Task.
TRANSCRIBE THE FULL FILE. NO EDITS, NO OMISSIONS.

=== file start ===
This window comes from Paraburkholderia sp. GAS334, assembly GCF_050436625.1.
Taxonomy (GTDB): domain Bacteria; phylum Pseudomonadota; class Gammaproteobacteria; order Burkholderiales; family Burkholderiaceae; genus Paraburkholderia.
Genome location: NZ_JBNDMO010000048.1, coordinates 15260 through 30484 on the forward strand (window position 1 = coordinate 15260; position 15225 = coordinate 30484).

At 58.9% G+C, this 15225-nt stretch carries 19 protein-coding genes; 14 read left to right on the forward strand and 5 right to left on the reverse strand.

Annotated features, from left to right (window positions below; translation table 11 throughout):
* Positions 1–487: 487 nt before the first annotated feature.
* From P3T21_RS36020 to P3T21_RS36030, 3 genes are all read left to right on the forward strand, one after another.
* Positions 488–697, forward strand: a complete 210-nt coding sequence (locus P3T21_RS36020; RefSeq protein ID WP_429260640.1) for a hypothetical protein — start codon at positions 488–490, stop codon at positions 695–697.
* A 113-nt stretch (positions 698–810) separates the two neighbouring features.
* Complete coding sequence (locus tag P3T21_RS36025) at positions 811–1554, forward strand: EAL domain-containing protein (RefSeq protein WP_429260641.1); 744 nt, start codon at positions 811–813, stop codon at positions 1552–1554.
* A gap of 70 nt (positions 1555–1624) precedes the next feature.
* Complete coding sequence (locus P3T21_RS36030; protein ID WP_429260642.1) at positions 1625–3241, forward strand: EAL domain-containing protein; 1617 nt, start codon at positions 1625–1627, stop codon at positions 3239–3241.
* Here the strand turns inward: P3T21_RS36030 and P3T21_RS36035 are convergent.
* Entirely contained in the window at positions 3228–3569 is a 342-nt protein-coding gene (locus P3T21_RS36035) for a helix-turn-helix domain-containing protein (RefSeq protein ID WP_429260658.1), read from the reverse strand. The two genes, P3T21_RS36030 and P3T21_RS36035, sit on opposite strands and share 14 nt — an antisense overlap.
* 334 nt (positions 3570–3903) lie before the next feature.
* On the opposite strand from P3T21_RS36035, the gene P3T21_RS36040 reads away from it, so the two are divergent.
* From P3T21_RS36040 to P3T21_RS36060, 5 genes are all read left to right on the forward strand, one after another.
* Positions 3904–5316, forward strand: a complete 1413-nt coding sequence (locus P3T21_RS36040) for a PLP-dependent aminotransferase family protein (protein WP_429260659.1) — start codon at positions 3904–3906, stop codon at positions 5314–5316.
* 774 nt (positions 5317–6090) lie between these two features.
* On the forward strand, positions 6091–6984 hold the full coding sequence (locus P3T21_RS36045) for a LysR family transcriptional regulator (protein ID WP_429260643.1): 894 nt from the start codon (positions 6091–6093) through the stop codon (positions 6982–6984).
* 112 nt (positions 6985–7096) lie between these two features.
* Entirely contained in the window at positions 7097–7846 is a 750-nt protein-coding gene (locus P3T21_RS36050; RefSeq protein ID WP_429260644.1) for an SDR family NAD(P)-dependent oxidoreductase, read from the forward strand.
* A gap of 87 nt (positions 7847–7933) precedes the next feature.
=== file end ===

This window comes from Paraburkholderia sp. GAS334, assembly GCF_050436625.1.
Taxonomy (GTDB): domain Bacteria; phylum Pseudomonadota; class Gammaproteobacteria; order Burkholderiales; family Burkholderiaceae; genus Paraburkholderia.
Genome location: NZ_JBNDMO010000048.1, coordinates 15260 through 30484 on the forward strand (window position 1 = coordinate 15260; position 15225 = coordinate 30484).

At 58.9% G+C, this 15225-nt stretch carries 19 protein-coding genes; 14 read left to right on the forward strand and 5 right to left on the reverse strand.

Annotated features, from left to right (window positions below; translation table 11 throughout):
* Positions 1–487: 487 nt before the first annotated feature.
* From P3T21_RS36020 to P3T21_RS36030, 3 genes are all read left to right on the forward strand, one after another.
* Positions 488–697, forward strand: a complete 210-nt coding sequence (locus P3T21_RS36020; RefSeq protein ID WP_429260640.1) for a hypothetical protein — start codon at positions 488–490, stop codon at positions 695–697.
* A 113-nt stretch (positions 698–810) separates the two neighbouring features.
* Complete coding sequence (locus tag P3T21_RS36025) at positions 811–1554, forward strand: EAL domain-containing protein (RefSeq protein WP_429260641.1); 744 nt, start codon at positions 811–813, stop codon at positions 1552–1554.
* A gap of 70 nt (positions 1555–1624) precedes the next feature.
* Complete coding sequence (locus P3T21_RS36030; protein ID WP_429260642.1) at positions 1625–3241, forward strand: EAL domain-containing protein; 1617 nt, start codon at positions 1625–1627, stop codon at positions 3239–3241.
* Here the strand turns inward: P3T21_RS36030 and P3T21_RS36035 are convergent.
* Entirely contained in the window at positions 3228–3569 is a 342-nt protein-coding gene (locus P3T21_RS36035) for a helix-turn-helix domain-containing protein (RefSeq protein ID WP_429260658.1), read from the reverse strand. The two genes, P3T21_RS36030 and P3T21_RS36035, sit on opposite strands and share 14 nt — an antisense overlap.
* 334 nt (positions 3570–3903) lie before the next feature.
* On the opposite strand from P3T21_RS36035, the gene P3T21_RS36040 reads away from it, so the two are divergent.
* From P3T21_RS36040 to P3T21_RS36060, 5 genes are all read left to right on the forward strand, one after another.
* Positions 3904–5316, forward strand: a complete 1413-nt coding sequence (locus P3T21_RS36040) for a PLP-dependent aminotransferase family protein (protein WP_429260659.1) — start codon at positions 3904–3906, stop codon at positions 5314–5316.
* 774 nt (positions 5317–6090) lie between these two features.
* On the forward strand, positions 6091–6984 hold the full coding sequence (locus P3T21_RS36045) for a LysR family transcriptional regulator (protein ID WP_429260643.1): 894 nt from the start codon (positions 6091–6093) through the stop codon (positions 6982–6984).
* 112 nt (positions 6985–7096) lie between these two features.
* Entirely contained in the window at positions 7097–7846 is a 750-nt protein-coding gene (locus P3T21_RS36050; RefSeq protein ID WP_429260644.1) for an SDR family NAD(P)-dependent oxidoreductase, read from the forward strand.
* A gap of 87 nt (positions 7847–7933) precedes the next feature.